After the birth of a child, many women anticipate feelings of joy, excitement, and awe of this wonderful experience and the honor of getting to be their child’s mother. However, many are shocked, disappointed, and embarrassed to find that much of their positive experiences are overshadowed by feelings of depression, guilt, sadness, and lack of hope.


What Exactly is Postpartum Depression?

Postpartum Depression (PPD) is a complicated depression that is caused by both hormonal and environmental changes after having a child. Many women feel an extreme amount of shame and embarrassment for these feelings, yet “baby blues” and postpartum depression are incredibly common experiences.

How is Postpartum Depression Treated?

Postpartum depression is best treated through an eclectic approach that addresses the physical, emotional, social, interpersonal, and perceptual changes that occur after having a child. While children can often be the joy of life, they can also bring about great changes to almost every area of one’s life and bring a great deal of stress along with these changes. Treatment goals focus on finding healthy ways to navigate this life transition and regain a sense of balance and joy in one’s life.

What If I have Postpartum Anxiety?

Postpartum depression usually gets the most attention from medical providers, but postpartum anxiety is incredibly common as well. Women who previously suffered little anxiety may find themselves paralyzed by fear or obsessions about the baby’s safety, their future, or seemingly small frustrations. Like postpartum depression, postpartum anxiety is caused by both hormonal changes and environmental stressors. And also like postpartum depression, postpartum anxiety can be tried from a multisystemic approach.

Common Focus of Postpartum Depression Counseling Includes:

  • Adjusting to motherhood
  • Stress from having one or more children
  • Anxiety about being a “good mother” or a child’s health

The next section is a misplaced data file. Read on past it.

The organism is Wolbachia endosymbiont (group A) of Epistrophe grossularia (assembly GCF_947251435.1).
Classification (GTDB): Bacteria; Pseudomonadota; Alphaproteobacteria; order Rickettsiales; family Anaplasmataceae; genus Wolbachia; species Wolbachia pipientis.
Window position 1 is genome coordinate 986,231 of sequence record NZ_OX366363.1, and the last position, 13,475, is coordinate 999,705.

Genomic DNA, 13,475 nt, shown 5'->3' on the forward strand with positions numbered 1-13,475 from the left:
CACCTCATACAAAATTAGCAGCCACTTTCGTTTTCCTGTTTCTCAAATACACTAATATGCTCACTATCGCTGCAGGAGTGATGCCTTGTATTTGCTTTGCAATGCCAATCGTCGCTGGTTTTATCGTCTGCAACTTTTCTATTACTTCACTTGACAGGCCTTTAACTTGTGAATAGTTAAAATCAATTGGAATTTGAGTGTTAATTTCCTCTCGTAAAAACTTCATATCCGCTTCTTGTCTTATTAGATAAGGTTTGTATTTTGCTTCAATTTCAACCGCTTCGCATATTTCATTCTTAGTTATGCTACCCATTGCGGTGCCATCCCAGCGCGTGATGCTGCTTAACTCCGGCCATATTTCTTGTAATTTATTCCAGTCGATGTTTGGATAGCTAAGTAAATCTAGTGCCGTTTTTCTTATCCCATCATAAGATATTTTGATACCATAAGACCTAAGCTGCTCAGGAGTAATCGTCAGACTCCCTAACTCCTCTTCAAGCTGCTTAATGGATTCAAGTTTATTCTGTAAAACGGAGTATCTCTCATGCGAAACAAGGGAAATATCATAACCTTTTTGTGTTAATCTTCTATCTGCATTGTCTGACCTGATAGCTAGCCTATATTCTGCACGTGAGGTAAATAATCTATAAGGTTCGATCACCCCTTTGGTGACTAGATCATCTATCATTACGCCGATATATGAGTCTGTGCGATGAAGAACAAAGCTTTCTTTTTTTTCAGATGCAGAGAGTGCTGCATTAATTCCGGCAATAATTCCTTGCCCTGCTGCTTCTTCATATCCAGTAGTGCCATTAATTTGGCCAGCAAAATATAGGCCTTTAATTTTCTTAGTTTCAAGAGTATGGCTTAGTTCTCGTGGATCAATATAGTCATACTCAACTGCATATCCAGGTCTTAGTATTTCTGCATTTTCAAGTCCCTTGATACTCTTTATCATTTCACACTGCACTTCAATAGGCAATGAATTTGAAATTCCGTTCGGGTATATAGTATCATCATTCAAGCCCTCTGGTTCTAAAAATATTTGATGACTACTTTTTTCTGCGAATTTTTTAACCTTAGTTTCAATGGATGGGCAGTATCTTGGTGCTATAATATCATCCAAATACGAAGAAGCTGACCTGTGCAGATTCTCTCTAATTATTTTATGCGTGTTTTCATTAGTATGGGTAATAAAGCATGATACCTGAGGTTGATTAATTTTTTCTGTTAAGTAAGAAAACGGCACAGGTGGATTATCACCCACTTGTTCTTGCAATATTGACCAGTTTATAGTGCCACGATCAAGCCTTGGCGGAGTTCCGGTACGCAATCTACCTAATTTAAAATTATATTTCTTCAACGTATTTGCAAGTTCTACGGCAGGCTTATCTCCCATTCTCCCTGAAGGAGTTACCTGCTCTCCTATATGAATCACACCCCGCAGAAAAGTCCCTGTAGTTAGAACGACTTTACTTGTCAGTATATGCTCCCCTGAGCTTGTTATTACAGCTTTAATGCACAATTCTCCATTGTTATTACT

• Self-care and how to prioritize the most important needs
  • Body image distress
  • Work-life balance
  • Changes in the marital/couples relationship
  • Feelings of shame, sadness, and hopelessness

Teletherapy & Video Counseling Sessions Available

Biltmore Psychology and Counseling offers teletherapy sessions as a way to participate in counseling without needing to be physically present at our office.

Request Appointment or Contact Us Below

Fill out the form below or call us at (480) 999-7070 for a free 10 minute consultation on how we can help.

Postpartum Depression Counseling FAQs

What Causes Postpartum Depression?

Postpartum depression is caused by a combination of biological, hormonal, and environmental changes. After the birth of a child, the rapid and significant drop in estrogen and progesterone levels may produce moderate to significant feelings of sadness or distress in some women. In addition to hormonal changes, changes in sleep patterns, sleep deprivation, poor nutrition, and physical recovery may further exacerbate the feelings of distress. Lastly, unanticipated hardship of having a new baby, feelings of inadequacy, concern over lack of bonding with the baby or feeling overwhelmed creates the “perfect storm” for postpartum depression (or anxiety).

What are Signs & Symptoms of Postpartum Depression?

Symptoms of Postpartum Depression (PPD) include:

Mood Changes – Feelings of sadness all day or decreased interest in activities that were previously enjoyed. This can result in feelings of anger, frustration, guilt, worthlessness, crying, irritability, restlessness, agitation, tearfulness, or suicidal thoughts or actions.

Biological Changes – insomnia or hypersomnia, weight loss or weight gain